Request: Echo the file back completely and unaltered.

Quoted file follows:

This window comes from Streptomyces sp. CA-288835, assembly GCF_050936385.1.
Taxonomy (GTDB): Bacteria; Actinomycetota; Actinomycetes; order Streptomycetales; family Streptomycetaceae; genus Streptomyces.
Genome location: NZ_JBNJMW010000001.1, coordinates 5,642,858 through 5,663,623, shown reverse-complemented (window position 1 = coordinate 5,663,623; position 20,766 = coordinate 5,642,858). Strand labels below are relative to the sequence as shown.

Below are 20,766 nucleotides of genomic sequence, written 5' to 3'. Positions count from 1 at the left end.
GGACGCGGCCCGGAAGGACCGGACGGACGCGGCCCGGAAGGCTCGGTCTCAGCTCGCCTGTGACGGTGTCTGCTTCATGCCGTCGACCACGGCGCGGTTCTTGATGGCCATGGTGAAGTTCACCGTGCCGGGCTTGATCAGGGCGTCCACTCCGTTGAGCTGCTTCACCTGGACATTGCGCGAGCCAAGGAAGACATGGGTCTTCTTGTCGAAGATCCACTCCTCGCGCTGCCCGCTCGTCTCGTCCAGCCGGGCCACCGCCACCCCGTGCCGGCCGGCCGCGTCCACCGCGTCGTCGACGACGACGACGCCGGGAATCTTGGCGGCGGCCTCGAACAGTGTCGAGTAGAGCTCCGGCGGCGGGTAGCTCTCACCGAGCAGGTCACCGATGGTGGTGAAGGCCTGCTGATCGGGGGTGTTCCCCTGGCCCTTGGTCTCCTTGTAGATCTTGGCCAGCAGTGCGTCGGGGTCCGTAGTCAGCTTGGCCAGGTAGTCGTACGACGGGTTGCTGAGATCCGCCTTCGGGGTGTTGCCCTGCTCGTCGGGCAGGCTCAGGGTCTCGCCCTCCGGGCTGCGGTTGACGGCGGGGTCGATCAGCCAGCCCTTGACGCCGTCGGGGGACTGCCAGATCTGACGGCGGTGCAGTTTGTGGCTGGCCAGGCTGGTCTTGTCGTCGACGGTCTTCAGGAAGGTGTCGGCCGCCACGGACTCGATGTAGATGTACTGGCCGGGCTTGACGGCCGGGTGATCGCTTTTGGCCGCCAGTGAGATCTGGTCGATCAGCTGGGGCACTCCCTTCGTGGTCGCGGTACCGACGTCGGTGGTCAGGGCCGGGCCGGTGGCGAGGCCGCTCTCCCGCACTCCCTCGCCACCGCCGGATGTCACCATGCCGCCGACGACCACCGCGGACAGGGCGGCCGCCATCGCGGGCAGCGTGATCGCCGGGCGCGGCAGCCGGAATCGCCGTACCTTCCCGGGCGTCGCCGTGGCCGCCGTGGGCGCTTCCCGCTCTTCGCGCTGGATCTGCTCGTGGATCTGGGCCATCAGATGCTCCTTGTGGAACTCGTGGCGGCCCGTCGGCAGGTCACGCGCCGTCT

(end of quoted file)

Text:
This window comes from Streptomyces sp. CA-288835, assembly GCF_050936385.1.
Taxonomy (GTDB): Bacteria; Actinomycetota; Actinomycetes; order Streptomycetales; family Streptomycetaceae; genus Streptomyces.
Genome location: NZ_JBNJMW010000001.1, coordinates 5,642,858 through 5,663,623, shown reverse-complemented (window position 1 = coordinate 5,663,623; position 20,766 = coordinate 5,642,858). Strand labels below are relative to the sequence as shown.

Below are 20,766 nucleotides of genomic sequence, written 5' to 3'. Positions count from 1 at the left end.
GGACGCGGCCCGGAAGGACCGGACGGACGCGGCCCGGAAGGCTCGGTCTCAGCTCGCCTGTGACGGTGTCTGCTTCATGCCGTCGACCACGGCGCGGTTCTTGATGGCCATGGTGAAGTTCACCGTGCCGGGCTTGATCAGGGCGTCCACTCCGTTGAGCTGCTTCACCTGGACATTGCGCGAGCCAAGGAAGACATGGGTCTTCTTGTCGAAGATCCACTCCTCGCGCTGCCCGCTCGTCTCGTCCAGCCGGGCCACCGCCACCCCGTGCCGGCCGGCCGCGTCCACCGCGTCGTCGACGACGACGACGCCGGGAATCTTGGCGGCGGCCTCGAACAGTGTCGAGTAGAGCTCCGGCGGCGGGTAGCTCTCACCGAGCAGGTCACCGATGGTGGTGAAGGCCTGCTGATCGGGGGTGTTCCCCTGGCCCTTGGTCTCCTTGTAGATCTTGGCCAGCAGTGCGTCGGGGTCCGTAGTCAGCTTGGCCAGGTAGTCGTACGACGGGTTGCTGAGATCCGCCTTCGGGGTGTTGCCCTGCTCGTCGGGCAGGCTCAGGGTCTCGCCCTCCGGGCTGCGGTTGACGGCGGGGTCGATCAGCCAGCCCTTGACGCCGTCGGGGGACTGCCAGATCTGACGGCGGTGCAGTTTGTGGCTGGCCAGGCTGGTCTTGTCGTCGACGGTCTTCAGGAAGGTGTCGGCCGCCACGGACTCGATGTAGATGTACTGGCCGGGCTTGACGGCCGGGTGATCGCTTTTGGCCGCCAGTGAGATCTGGTCGATCAGCTGGGGCACTCCCTTCGTGGTCGCGGTACCGACGTCGGTGGTCAGGGCCGGGCCGGTGGCGAGGCCGCTCTCCCGCACTCCCTCGCCACCGCCGGATGTCACCATGCCGCCGACGACCACCGCGGACAGGGCGGCCGCCATCGCGGGCAGCGTGATCGCCGGGCGCGGCAGCCGGAATCGCCGTACCTTCCCGGGCGTCGCCGTGGCCGCCGTGGGCGCTTCCCGCTCTTCGCGCTGGATCTGCTCGTGGATCTGGGCCATCAGATGCTCCTTGTGGAACTCGTGGCGGCCCGTCGGCAGGTCACGCGCCGTCT